Consequently, the gas pipeline from Tamar lacks the capacity to meet all of Israel's gas needs, and all solutions for boosting the gas flow require using Mari B as an operational storage reservoir. According to Noble Energy's proposed alternative, the compressors pumping gas from the Mari B field will also boost gas flow from Tamar, boosting its delivery rate by 25%.
The Natural Gas Authority prefers a different solution: laying a second pipeline from Mari B to Ashkelon, which it believes will boost gas deliveries by over 60% from the current supply rate. It is unclear which solution is better, but it is clear that increased gas deliveries will save the economy billions of shekels by reducing the need to use diesel (which costs five times as much as natural gas) or import liquefied natural gas (LNG) (which costs three times as much as gas). Noble Energy's solution would save NIS 2.5 billion compared with diesel and NIS 1.3 billion compared with LNG imports. The savings from a second pipeline will be much greater.
There is no choice
Given all the major advantages of gas storage, there still remains the question of why it was worthwhile for the state to give Yam Tethys's owners the license without a tender. Delek and Noble Energy already have a monopoly on gas supply and gas delivery infrastructures. Why should the state also give them a monopoly on gas storage for free? In other countries, gas suppliers are usually not given storage licenses, which are usually given to anchor customers or gas transportation companies.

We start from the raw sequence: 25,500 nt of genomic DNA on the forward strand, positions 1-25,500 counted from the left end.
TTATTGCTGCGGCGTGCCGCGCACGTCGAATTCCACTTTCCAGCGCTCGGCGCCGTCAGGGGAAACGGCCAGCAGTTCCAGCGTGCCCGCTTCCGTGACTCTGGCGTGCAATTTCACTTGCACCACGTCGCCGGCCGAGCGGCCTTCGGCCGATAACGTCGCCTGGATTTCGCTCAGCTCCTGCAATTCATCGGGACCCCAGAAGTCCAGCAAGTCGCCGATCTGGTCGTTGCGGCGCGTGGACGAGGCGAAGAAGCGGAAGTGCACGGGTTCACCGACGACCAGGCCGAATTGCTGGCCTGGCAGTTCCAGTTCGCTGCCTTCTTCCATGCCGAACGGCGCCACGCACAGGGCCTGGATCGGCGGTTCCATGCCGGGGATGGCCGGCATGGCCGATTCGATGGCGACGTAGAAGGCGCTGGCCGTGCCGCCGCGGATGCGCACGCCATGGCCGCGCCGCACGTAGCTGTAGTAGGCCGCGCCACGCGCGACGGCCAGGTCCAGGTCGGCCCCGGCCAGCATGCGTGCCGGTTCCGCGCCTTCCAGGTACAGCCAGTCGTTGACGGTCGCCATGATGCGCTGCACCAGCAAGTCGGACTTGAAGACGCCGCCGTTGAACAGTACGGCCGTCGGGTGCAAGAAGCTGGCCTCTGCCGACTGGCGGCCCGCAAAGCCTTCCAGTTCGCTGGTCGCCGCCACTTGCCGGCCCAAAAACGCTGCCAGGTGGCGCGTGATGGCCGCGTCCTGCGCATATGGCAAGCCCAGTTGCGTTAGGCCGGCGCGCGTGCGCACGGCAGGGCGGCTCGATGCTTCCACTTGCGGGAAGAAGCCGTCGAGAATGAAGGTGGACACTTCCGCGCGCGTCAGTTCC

The Ministry of Energy says that there was no choice in exempting the license from a tender. Taking the gas storage license away from Delek and Noble Energy and handing it to a third party would incur considerable legal, technical, and bureaucratic problems. Preparing a gas storage tender, which is unknown in Israel, would take over a year - and this would probably be the easiest and fastest part of the tender process.
Converting the Mari B reservoir for gas storage involves substantial investment. First, its eight currently operating production wells have to be sealed, at a cost of tens of millions of dollars, otherwise the stored gas will escape. Afterwards, the reservoir has to be filled with a very large quantity of gas to boost its pressure back to a level to enable routine operation of the reservoir. The Natural Gas Authority estimates that this will take two years and at least 4 BCM of gas to create sufficient cushion for the reservoir to function as an operational storage facility. The storage licensee would have to buy the gas from the Tamar partners at an estimated cost of $800 million.
It will also be necessary to pay Yam Tethys for use of its production platform, without which it would be impossible to produce gas from the reservoir, and for the pipeline to shore.